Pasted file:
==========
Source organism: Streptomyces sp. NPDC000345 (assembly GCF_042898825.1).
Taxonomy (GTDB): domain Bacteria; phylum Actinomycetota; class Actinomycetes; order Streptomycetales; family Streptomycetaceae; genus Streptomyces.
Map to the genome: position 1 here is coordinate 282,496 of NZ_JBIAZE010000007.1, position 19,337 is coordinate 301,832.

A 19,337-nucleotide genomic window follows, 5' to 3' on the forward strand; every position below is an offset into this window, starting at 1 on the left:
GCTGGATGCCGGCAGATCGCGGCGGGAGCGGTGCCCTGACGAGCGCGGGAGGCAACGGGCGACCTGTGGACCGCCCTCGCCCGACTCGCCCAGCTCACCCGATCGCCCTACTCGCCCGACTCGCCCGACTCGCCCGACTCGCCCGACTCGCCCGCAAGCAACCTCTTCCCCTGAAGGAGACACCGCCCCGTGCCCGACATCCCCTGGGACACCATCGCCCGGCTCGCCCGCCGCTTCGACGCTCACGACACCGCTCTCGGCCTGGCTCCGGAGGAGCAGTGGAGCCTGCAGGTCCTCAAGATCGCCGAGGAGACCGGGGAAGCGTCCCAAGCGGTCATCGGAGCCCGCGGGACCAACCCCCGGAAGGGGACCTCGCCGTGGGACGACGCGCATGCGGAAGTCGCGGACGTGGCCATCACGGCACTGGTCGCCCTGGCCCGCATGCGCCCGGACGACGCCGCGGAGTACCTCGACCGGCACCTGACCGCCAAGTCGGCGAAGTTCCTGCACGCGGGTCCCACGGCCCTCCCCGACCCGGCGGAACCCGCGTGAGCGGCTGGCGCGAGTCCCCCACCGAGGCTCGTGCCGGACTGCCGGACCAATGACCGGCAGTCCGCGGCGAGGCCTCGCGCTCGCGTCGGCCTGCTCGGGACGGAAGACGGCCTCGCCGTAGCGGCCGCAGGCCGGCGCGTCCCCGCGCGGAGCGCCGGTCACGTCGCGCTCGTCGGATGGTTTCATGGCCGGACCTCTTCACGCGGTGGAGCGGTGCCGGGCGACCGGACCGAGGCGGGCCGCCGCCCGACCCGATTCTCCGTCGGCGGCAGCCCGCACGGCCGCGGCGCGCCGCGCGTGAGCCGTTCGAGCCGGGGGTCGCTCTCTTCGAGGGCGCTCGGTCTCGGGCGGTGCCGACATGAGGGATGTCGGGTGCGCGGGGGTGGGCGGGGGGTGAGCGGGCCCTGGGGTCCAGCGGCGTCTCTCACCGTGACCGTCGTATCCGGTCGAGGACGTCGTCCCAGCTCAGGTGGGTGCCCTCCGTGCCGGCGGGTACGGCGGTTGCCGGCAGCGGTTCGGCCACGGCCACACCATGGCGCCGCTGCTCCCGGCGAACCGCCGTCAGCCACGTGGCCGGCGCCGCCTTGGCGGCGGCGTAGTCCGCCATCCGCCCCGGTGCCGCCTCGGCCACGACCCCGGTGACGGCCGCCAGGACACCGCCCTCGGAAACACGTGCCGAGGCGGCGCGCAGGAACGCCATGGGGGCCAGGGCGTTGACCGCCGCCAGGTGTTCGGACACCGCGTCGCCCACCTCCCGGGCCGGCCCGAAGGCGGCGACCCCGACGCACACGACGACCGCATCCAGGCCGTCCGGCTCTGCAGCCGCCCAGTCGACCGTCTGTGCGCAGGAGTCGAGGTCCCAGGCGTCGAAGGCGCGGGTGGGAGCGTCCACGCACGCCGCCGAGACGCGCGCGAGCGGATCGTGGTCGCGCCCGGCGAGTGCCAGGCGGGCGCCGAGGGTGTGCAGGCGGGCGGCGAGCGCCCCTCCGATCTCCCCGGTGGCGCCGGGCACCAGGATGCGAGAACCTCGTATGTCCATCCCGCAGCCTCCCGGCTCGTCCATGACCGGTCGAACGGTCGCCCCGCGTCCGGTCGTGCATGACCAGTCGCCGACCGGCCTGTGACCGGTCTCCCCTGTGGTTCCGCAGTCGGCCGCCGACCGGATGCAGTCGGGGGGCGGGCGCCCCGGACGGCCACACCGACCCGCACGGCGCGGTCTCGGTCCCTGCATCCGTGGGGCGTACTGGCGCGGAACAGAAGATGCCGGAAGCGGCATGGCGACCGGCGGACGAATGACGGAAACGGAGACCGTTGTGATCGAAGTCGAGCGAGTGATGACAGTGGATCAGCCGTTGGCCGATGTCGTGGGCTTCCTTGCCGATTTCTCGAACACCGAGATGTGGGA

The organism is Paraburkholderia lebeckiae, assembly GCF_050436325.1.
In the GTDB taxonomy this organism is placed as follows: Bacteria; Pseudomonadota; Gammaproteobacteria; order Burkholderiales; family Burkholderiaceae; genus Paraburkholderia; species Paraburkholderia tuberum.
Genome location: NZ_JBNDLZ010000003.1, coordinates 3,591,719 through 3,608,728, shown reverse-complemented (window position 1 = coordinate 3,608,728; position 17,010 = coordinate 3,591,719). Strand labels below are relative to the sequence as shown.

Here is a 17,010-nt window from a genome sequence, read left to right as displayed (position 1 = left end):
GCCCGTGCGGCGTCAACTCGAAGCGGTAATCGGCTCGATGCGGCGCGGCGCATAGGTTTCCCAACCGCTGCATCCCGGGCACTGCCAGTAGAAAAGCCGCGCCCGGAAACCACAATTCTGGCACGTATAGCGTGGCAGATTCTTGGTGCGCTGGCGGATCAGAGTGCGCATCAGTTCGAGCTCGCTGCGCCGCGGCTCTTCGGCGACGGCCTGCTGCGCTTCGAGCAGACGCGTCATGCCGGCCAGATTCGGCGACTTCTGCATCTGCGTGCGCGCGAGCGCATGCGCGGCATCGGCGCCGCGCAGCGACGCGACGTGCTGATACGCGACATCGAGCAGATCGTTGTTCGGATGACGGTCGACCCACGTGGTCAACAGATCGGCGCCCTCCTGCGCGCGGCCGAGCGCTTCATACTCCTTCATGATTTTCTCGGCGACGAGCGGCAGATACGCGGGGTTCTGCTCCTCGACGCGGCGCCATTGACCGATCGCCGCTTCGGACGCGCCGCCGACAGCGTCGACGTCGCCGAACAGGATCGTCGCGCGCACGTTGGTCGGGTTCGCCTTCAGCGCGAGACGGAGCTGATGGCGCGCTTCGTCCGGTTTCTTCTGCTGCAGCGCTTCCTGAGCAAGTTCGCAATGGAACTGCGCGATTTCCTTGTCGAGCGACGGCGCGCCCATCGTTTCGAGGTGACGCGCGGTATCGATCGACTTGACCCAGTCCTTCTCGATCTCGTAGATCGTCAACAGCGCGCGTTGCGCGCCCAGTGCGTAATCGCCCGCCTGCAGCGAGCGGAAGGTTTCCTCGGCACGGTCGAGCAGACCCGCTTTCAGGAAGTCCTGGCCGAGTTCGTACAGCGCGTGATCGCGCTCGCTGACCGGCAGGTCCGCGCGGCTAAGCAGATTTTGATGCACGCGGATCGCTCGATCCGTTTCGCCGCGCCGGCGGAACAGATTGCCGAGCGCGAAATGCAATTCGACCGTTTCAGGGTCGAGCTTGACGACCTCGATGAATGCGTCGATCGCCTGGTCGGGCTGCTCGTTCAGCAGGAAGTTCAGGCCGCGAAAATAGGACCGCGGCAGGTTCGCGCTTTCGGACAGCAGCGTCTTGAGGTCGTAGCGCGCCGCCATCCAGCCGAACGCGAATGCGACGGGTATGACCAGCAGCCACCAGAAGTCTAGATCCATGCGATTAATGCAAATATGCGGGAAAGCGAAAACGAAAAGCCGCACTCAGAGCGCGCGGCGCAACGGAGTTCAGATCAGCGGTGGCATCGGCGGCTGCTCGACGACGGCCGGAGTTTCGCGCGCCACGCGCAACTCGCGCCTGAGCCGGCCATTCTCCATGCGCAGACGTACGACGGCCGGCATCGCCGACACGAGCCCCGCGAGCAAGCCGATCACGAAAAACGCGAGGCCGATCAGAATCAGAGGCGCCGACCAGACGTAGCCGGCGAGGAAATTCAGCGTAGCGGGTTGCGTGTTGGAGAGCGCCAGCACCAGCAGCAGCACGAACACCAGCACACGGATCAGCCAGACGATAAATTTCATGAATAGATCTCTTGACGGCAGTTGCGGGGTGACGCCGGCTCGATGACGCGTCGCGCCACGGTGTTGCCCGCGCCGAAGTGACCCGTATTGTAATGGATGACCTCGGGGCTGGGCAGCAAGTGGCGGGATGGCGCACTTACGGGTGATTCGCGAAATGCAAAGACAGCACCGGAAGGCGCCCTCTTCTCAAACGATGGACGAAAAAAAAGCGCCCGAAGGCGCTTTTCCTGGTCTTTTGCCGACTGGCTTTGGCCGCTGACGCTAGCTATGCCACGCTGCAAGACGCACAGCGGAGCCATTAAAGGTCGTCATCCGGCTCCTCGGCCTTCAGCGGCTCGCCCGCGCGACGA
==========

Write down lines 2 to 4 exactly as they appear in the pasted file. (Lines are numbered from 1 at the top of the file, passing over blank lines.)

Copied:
Taxonomy (GTDB): domain Bacteria; phylum Actinomycetota; class Actinomycetes; order Streptomycetales; family Streptomycetaceae; genus Streptomyces.
Map to the genome: position 1 here is coordinate 282,496 of NZ_JBIAZE010000007.1, position 19,337 is coordinate 301,832.

A 19,337-nucleotide genomic window follows, 5' to 3' on the forward strand; every position below is an offset into this window, starting at 1 on the left: